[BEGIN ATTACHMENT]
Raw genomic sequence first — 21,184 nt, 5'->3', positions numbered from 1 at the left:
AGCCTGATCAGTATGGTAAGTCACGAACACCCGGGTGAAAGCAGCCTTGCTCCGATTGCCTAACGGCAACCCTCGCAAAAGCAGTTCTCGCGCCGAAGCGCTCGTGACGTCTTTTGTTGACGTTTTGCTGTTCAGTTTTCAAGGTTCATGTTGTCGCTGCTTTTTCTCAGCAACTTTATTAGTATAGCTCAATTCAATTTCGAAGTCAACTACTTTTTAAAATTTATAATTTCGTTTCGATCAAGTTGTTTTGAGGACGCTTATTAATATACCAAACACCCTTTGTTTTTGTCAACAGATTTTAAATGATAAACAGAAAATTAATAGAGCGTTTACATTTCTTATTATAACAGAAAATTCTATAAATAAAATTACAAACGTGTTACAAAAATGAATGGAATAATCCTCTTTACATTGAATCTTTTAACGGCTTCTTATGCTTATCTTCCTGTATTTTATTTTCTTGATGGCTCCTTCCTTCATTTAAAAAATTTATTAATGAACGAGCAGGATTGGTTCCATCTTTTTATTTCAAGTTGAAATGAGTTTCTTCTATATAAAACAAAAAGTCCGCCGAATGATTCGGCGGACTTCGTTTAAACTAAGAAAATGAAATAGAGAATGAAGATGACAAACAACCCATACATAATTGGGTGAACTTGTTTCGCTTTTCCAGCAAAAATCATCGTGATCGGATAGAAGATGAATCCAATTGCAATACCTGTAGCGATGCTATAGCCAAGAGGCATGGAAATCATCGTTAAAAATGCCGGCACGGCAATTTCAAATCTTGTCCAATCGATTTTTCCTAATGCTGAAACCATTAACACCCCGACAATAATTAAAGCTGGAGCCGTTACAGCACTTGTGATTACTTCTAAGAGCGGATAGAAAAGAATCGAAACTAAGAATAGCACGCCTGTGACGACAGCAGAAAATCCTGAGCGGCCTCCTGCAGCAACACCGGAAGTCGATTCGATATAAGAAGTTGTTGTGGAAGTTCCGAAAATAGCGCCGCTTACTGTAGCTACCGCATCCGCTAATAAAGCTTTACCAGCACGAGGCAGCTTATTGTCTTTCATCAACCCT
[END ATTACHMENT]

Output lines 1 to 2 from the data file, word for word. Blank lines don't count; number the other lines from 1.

Raw genomic sequence first — 21,184 nt, 5'->3', positions numbered from 1 at the left:
AGCCTGATCAGTATGGTAAGTCACGAACACCCGGGTGAAAGCAGCCTTGCTCCGATTGCCTAACGGCAACCCTCGCAAAAGCAGTTCTCGCGCCGAAGCGCTCGTGACGTCTTTTGTTGACGTTTTGCTGTTCAGTTTTCAAGGTTCATGTTGTCGCTGCTTTTTCTCAGCAACTTTATTAGTATAGCTCAATTCAATTTCGAAGTCAACTACTTTTTAAAATTTATAATTTCGTTTCGATCAAGTTGTTTTGAGGACGCTTATTAATATACCAAACACCCTTTGTTTTTGTCAACAGATTTTAAATGATAAACAGAAAATTAATAGAGCGTTTACATTTCTTATTATAACAGAAAATTCTATAAATAAAATTACAAACGTGTTACAAAAATGAATGGAATAATCCTCTTTACATTGAATCTTTTAACGGCTTCTTATGCTTATCTTCCTGTATTTTATTTTCTTGATGGCTCCTTCCTTCATTTAAAAAATTTATTAATGAACGAGCAGGATTGGTTCCATCTTTTTATTTCAAGTTGAAATGAGTTTCTTCTATATAAAACAAAAAGTCCGCCGAATGATTCGGCGGACTTCGTTTAAACTAAGAAAATGAAATAGAGAATGAAGATGACAAACAACCCATACATAATTGGGTGAACTTGTTTCGCTTTTCCAGCAAAAATCATCGTGATCGGATAGAAGATGAATCCAATTGCAATACCTGTAGCGATGCTATAGCCAAGAGGCATGGAAATCATCGTTAAAAATGCCGGCACGGCAATTTCAAATCTTGTCCAATCGATTTTTCCTAATGCTGAAACCATTAACACCCCGACAATAATTAAAGCTGGAGCCGTTACAGCACTTGTGATTACTTCTAAGAGCGGATAGAAAAGAATCGAAACTAAGAATAGCACGCCTGTGACGACAGCAGAAAATCCTGAGCGGCCTCCTGCAGCAACACCGGAAGTCGATTCGATATAAGAAGTTGTTGTGGAAGTTCCGAAAATAGCGCCGCTTACTGTAGCTACCGCATCCGCTAATAAAGCTTTACCAGCACGAGGCAGCTTATTGTCTTTCATCAACCCT